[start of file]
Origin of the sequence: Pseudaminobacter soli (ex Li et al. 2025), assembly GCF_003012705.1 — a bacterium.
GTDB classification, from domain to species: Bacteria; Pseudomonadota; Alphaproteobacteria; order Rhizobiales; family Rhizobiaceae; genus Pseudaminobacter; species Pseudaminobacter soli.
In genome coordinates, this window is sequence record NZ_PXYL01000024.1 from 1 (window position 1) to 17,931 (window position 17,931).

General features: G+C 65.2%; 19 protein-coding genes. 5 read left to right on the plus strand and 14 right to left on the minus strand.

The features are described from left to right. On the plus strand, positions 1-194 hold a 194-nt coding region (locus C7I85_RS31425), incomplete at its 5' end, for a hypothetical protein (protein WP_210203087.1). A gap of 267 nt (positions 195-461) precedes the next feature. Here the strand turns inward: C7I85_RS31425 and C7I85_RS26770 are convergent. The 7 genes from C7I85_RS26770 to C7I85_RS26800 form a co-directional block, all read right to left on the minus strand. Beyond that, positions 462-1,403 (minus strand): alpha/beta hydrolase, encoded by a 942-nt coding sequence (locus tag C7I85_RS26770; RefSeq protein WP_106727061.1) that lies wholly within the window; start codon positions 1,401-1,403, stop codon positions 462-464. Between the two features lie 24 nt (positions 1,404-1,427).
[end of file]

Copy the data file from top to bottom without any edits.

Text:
Origin of the sequence: Pseudaminobacter soli (ex Li et al. 2025), assembly GCF_003012705.1 — a bacterium.
GTDB classification, from domain to species: Bacteria; Pseudomonadota; Alphaproteobacteria; order Rhizobiales; family Rhizobiaceae; genus Pseudaminobacter; species Pseudaminobacter soli.
In genome coordinates, this window is sequence record NZ_PXYL01000024.1 from 1 (window position 1) to 17,931 (window position 17,931).

General features: G+C 65.2%; 19 protein-coding genes. 5 read left to right on the plus strand and 14 right to left on the minus strand.

The features are described from left to right. On the plus strand, positions 1-194 hold a 194-nt coding region (locus C7I85_RS31425), incomplete at its 5' end, for a hypothetical protein (protein WP_210203087.1). A gap of 267 nt (positions 195-461) precedes the next feature. Here the strand turns inward: C7I85_RS31425 and C7I85_RS26770 are convergent. The 7 genes from C7I85_RS26770 to C7I85_RS26800 form a co-directional block, all read right to left on the minus strand. Beyond that, positions 462-1,403 (minus strand): alpha/beta hydrolase, encoded by a 942-nt coding sequence (locus tag C7I85_RS26770; RefSeq protein WP_106727061.1) that lies wholly within the window; start codon positions 1,401-1,403, stop codon positions 462-464. Between the two features lie 24 nt (positions 1,404-1,427).